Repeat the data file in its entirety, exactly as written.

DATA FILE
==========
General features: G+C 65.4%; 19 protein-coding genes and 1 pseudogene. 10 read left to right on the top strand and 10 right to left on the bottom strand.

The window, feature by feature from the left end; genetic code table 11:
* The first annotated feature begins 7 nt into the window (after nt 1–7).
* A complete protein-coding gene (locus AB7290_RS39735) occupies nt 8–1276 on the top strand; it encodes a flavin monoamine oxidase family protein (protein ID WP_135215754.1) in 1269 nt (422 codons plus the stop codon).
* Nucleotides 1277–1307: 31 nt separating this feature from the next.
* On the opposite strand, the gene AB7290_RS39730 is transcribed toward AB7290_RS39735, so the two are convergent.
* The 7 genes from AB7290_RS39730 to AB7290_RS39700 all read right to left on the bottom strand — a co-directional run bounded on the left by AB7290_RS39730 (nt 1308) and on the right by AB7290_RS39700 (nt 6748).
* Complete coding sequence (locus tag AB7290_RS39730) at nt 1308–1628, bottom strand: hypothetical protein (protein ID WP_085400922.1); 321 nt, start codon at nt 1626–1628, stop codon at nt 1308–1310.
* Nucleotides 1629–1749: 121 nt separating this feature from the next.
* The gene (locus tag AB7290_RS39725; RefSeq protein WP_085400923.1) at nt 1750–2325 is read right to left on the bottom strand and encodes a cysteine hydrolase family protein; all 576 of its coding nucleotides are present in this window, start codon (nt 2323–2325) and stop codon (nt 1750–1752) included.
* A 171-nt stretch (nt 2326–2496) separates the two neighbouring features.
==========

General features: G+C 65.4%; 19 protein-coding genes and 1 pseudogene. 10 read left to right on the top strand and 10 right to left on the bottom strand.

The window, feature by feature from the left end; genetic code table 11:
* The first annotated feature begins 7 nt into the window (after nt 1–7).
* A complete protein-coding gene (locus AB7290_RS39735) occupies nt 8–1276 on the top strand; it encodes a flavin monoamine oxidase family protein (protein ID WP_135215754.1) in 1269 nt (422 codons plus the stop codon).
* Nucleotides 1277–1307: 31 nt separating this feature from the next.
* On the opposite strand, the gene AB7290_RS39730 is transcribed toward AB7290_RS39735, so the two are convergent.
* The 7 genes from AB7290_RS39730 to AB7290_RS39700 all read right to left on the bottom strand — a co-directional run bounded on the left by AB7290_RS39730 (nt 1308) and on the right by AB7290_RS39700 (nt 6748).
* Complete coding sequence (locus tag AB7290_RS39730) at nt 1308–1628, bottom strand: hypothetical protein (protein ID WP_085400922.1); 321 nt, start codon at nt 1626–1628, stop codon at nt 1308–1310.
* Nucleotides 1629–1749: 121 nt separating this feature from the next.
* The gene (locus tag AB7290_RS39725; RefSeq protein WP_085400923.1) at nt 1750–2325 is read right to left on the bottom strand and encodes a cysteine hydrolase family protein; all 576 of its coding nucleotides are present in this window, start codon (nt 2323–2325) and stop codon (nt 1750–1752) included.
* A 171-nt stretch (nt 2326–2496) separates the two neighbouring features.